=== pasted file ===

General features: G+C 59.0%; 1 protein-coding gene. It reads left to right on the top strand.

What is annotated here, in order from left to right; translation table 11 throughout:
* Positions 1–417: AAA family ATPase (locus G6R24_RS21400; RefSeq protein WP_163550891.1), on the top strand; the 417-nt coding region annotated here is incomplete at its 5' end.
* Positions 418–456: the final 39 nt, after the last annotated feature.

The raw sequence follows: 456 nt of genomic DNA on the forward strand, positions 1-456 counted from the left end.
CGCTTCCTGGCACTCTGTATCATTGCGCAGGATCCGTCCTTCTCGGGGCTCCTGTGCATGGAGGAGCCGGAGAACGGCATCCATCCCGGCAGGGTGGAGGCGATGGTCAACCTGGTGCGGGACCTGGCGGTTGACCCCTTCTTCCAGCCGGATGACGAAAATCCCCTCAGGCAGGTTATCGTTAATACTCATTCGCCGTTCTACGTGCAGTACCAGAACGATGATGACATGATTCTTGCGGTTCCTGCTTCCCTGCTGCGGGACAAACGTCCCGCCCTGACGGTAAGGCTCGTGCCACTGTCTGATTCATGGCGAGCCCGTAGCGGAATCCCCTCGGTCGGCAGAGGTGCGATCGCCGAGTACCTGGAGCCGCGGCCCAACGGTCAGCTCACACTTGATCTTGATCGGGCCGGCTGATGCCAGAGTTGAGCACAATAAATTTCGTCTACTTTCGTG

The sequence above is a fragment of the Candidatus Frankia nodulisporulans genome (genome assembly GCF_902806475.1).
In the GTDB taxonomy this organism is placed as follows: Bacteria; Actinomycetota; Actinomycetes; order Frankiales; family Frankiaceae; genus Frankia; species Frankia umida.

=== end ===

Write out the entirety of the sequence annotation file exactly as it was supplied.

General features: G+C 59.0%; 1 protein-coding gene. It reads left to right on the top strand.

What is annotated here, in order from left to right; translation table 11 throughout:
* Positions 1–417: AAA family ATPase (locus G6R24_RS21400; RefSeq protein WP_163550891.1), on the top strand; the 417-nt coding region annotated here is incomplete at its 5' end.
* Positions 418–456: the final 39 nt, after the last annotated feature.

The raw sequence follows: 456 nt of genomic DNA on the forward strand, positions 1-456 counted from the left end.
CGCTTCCTGGCACTCTGTATCATTGCGCAGGATCCGTCCTTCTCGGGGCTCCTGTGCATGGAGGAGCCGGAGAACGGCATCCATCCCGGCAGGGTGGAGGCGATGGTCAACCTGGTGCGGGACCTGGCGGTTGACCCCTTCTTCCAGCCGGATGACGAAAATCCCCTCAGGCAGGTTATCGTTAATACTCATTCGCCGTTCTACGTGCAGTACCAGAACGATGATGACATGATTCTTGCGGTTCCTGCTTCCCTGCTGCGGGACAAACGTCCCGCCCTGACGGTAAGGCTCGTGCCACTGTCTGATTCATGGCGAGCCCGTAGCGGAATCCCCTCGGTCGGCAGAGGTGCGATCGCCGAGTACCTGGAGCCGCGGCCCAACGGTCAGCTCACACTTGATCTTGATCGGGCCGGCTGATGCCAGAGTTGAGCACAATAAATTTCGTCTACTTTCGTG

The sequence above is a fragment of the Candidatus Frankia nodulisporulans genome (genome assembly GCF_902806475.1).
In the GTDB taxonomy this organism is placed as follows: Bacteria; Actinomycetota; Actinomycetes; order Frankiales; family Frankiaceae; genus Frankia; species Frankia umida.